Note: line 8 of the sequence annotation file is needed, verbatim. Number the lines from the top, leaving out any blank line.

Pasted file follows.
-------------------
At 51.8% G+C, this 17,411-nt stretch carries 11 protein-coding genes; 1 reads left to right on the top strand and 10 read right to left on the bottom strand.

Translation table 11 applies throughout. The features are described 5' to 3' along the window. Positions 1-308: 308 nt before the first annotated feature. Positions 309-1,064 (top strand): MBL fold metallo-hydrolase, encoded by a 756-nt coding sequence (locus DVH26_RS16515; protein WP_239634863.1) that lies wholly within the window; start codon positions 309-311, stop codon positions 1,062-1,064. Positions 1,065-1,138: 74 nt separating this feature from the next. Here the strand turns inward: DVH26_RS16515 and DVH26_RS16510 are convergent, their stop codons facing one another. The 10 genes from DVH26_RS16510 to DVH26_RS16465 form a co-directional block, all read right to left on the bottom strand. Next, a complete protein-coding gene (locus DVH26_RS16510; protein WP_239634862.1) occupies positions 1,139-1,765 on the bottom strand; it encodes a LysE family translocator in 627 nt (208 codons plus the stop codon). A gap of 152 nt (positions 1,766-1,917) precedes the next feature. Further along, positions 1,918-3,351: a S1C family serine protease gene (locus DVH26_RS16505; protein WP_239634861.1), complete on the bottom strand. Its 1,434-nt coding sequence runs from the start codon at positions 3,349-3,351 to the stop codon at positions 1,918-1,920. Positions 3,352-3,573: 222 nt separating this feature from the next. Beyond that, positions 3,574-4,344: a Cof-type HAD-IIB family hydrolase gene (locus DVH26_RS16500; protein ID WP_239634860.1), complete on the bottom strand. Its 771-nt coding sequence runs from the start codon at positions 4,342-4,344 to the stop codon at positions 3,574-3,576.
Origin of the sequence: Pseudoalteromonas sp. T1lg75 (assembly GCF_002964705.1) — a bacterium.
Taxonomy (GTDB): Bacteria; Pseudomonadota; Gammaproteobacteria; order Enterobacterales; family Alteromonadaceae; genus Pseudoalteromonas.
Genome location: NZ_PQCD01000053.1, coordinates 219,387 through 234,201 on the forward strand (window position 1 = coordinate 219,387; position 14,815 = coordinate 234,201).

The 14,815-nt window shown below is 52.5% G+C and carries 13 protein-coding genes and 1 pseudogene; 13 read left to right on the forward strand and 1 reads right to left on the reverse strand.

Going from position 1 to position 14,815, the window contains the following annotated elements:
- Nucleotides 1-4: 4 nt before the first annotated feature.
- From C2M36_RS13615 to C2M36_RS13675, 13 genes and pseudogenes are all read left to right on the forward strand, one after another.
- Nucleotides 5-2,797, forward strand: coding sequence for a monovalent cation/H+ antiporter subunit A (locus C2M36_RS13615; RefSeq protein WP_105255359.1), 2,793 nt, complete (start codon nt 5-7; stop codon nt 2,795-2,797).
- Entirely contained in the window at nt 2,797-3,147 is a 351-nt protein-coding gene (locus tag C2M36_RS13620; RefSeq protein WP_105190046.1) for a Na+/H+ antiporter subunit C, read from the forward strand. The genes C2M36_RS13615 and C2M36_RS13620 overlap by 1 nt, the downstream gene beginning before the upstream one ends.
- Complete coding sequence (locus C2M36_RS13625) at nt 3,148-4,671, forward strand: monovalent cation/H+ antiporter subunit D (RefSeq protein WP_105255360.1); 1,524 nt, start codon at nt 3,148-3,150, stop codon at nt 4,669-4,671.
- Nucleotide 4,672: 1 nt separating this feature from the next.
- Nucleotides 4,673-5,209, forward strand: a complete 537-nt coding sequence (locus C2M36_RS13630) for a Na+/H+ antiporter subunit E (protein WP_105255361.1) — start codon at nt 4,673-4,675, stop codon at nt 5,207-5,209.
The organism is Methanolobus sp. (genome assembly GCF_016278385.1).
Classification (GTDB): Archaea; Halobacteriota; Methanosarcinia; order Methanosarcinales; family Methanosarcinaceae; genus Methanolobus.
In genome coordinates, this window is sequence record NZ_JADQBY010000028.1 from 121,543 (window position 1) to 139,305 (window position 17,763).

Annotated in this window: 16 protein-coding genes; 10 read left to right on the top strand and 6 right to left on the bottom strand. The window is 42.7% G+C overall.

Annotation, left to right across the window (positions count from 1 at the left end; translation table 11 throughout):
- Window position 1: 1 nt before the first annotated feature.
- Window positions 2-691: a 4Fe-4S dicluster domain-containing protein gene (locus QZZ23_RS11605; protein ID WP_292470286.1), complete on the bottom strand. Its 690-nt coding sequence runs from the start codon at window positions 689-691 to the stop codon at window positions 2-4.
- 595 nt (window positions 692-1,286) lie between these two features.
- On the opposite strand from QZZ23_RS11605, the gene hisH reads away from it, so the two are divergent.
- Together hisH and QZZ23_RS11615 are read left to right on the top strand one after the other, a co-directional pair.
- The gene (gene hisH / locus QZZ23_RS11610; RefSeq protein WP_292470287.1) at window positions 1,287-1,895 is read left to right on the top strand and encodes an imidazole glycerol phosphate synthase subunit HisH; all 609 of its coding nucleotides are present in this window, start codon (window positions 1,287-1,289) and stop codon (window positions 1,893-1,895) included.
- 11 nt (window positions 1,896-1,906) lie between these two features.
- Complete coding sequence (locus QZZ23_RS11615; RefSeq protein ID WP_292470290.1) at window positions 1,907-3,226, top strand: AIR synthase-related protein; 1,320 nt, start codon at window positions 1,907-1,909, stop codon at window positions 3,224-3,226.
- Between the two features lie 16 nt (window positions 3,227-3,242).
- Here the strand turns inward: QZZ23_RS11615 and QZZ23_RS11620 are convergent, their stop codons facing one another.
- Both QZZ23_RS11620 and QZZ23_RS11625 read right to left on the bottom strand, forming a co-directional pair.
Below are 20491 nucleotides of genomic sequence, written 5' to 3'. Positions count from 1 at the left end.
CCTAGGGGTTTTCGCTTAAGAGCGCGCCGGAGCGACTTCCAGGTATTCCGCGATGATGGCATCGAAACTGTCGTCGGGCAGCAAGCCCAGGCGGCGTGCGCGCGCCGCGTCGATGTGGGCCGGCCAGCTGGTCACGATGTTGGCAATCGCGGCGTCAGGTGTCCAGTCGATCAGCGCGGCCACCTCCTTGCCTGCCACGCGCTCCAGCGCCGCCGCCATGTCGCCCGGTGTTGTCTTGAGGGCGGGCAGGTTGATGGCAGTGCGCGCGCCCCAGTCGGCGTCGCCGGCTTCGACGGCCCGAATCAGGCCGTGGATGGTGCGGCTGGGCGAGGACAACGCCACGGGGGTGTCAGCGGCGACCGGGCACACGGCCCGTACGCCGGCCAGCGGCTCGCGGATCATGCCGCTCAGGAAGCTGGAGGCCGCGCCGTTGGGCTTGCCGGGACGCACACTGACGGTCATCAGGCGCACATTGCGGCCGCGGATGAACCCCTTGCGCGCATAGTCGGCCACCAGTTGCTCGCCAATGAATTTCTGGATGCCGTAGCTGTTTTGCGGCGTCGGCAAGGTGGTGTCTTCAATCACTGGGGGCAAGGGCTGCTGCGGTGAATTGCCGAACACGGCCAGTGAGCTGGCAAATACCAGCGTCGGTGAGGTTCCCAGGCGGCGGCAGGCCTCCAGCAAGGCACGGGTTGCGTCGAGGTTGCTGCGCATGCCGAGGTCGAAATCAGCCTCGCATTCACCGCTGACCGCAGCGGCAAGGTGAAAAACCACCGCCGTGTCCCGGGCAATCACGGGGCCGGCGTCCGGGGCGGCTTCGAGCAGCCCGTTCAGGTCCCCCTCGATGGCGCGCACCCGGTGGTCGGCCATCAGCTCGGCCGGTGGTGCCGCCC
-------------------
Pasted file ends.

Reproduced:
- Nucleotides 1-4: 4 nt before the first annotated feature.